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Posted by Tom McCarry on Wednesday, January 30th, 2019

For many years, China grew to become the world’s largest importer of recyclable materials. The rise of single-stream recycling in the U.S., which saves Americans the headache of sorting their recyclables, passed the headache on to Chinese processors. As a result, China’s Ministry of Ecology and Environment cited environmental damage caused by "dirty wastes or even hazardous wastes" mixed in with solid waste that can be recycled into raw materials. The country has now placed strict standards for what it will and will not accept from other countries. In one fell swoop, China essentially changed the entire world market.

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Posted by Tom McCarry on Wednesday, January 2nd, 2019

California has recently become the first state to ban plastic straws in restaurants. Beginning in 2019, customers will have to ask for straws if they want them. They will no longer be offered without asking.Other places, such as Seattle, have also joined this movement. In July, Seattle became the first major US city to ban single-use plastic straws and utensils.Even some big corporations, like Starbucks, Aramark, and American Airlines, are making the move to ban plastic straws.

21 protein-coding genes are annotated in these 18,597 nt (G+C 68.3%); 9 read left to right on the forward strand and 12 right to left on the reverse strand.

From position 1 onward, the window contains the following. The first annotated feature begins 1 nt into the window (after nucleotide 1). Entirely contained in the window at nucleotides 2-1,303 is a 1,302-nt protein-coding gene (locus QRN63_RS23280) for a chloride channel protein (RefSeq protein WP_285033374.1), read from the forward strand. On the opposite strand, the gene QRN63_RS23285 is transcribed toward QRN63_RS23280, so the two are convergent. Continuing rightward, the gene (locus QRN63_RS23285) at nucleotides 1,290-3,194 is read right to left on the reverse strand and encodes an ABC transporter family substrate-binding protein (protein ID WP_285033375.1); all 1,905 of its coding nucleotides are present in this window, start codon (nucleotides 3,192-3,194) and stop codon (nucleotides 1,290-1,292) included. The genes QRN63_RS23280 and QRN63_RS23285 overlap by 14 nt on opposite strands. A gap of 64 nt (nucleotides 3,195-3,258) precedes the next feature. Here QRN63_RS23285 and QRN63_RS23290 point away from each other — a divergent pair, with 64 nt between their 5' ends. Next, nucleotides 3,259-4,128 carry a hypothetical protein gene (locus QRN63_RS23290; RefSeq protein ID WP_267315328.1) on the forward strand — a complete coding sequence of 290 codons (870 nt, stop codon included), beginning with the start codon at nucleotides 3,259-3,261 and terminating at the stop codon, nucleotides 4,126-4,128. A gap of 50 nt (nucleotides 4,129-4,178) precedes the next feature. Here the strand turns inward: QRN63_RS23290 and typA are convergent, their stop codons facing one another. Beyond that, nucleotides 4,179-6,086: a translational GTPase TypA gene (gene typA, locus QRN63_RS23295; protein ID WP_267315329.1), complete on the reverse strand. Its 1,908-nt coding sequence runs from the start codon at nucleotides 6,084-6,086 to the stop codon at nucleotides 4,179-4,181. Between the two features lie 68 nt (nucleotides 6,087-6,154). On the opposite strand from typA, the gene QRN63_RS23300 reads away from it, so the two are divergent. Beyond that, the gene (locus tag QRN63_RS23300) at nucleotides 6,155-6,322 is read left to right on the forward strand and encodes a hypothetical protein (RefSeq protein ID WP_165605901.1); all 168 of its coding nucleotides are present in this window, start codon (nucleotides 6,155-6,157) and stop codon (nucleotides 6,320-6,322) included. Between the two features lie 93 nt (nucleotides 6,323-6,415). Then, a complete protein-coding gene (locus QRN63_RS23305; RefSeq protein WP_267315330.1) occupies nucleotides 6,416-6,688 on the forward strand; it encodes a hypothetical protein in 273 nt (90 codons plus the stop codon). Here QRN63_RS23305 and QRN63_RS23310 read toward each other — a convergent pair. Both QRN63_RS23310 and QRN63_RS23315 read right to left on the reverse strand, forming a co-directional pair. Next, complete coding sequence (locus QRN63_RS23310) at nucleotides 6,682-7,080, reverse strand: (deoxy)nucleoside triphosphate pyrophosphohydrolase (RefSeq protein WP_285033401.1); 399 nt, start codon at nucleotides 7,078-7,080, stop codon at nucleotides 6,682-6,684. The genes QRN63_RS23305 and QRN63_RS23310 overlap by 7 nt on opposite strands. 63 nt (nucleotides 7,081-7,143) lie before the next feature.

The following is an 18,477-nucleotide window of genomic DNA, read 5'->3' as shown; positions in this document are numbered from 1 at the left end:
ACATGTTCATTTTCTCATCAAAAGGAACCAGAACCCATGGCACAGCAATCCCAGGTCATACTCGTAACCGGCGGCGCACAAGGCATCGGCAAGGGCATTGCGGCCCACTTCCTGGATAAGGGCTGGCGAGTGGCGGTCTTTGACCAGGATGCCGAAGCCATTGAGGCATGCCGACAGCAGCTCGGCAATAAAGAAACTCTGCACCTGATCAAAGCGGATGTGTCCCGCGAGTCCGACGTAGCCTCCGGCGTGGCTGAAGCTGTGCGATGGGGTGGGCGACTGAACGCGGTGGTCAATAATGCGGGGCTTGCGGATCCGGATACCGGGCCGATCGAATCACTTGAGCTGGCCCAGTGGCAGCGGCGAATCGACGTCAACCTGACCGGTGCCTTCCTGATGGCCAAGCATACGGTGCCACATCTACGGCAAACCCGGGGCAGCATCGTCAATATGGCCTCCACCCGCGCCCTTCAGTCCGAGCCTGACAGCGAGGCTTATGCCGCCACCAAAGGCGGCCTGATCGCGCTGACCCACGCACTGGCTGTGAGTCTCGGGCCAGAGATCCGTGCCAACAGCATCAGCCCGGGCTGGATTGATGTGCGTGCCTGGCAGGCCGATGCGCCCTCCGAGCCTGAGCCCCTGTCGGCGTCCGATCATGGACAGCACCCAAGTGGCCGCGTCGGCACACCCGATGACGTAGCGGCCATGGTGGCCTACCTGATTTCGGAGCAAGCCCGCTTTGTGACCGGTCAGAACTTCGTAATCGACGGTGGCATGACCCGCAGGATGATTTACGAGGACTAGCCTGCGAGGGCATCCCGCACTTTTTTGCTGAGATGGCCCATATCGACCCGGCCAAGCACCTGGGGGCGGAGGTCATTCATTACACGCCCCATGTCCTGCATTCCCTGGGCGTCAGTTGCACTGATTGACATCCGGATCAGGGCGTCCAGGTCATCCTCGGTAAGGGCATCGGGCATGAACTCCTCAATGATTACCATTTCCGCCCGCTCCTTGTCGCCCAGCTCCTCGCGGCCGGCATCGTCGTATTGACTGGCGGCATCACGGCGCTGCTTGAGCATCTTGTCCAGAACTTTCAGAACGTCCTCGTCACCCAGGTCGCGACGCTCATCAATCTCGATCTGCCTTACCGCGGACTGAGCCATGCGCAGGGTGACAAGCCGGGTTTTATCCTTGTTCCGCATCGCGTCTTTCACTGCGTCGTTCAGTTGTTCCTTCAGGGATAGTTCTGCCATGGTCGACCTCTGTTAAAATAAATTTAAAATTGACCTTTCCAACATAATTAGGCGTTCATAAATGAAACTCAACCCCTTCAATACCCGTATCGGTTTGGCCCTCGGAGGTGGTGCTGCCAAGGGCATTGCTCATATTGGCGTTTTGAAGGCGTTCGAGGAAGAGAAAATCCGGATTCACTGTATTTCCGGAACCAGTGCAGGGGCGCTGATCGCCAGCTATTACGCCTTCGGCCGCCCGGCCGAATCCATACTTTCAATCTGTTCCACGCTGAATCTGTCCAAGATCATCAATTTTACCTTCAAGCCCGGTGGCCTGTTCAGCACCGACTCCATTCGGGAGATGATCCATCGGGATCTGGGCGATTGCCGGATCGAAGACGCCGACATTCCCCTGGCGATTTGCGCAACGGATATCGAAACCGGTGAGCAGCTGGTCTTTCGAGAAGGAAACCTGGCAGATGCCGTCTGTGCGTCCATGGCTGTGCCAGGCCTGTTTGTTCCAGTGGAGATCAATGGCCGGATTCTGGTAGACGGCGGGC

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Posted by Tom McCarry on Friday, January 11th, 2019

Recently, the U.S. federal government has shut down, leaving national parks open, but largely unmanned. Beginning on December 21, trashcans and toilets in our nation’s national park have been overflowing and trespassing has been reported.


The issues have become so bad, that the Department of the Interior announced that they would dip into funds collected from entrance fees to pay for trash clean up, restroom maintenance, and additional law enforcement patrols. However, the National Parks Conservation Association (NPCA) responded that using entrance fees would divert badly needed funds from the park service’s massive $11 billion maintenance backlog. In addition, only 117 of the more than 400 national parks collect fees. This means that hundreds of parks will have to compete for funds. The NPCA has not responded on how much funding will go to each park.

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Posted by Tom McCarry on Monday, December 10th, 2018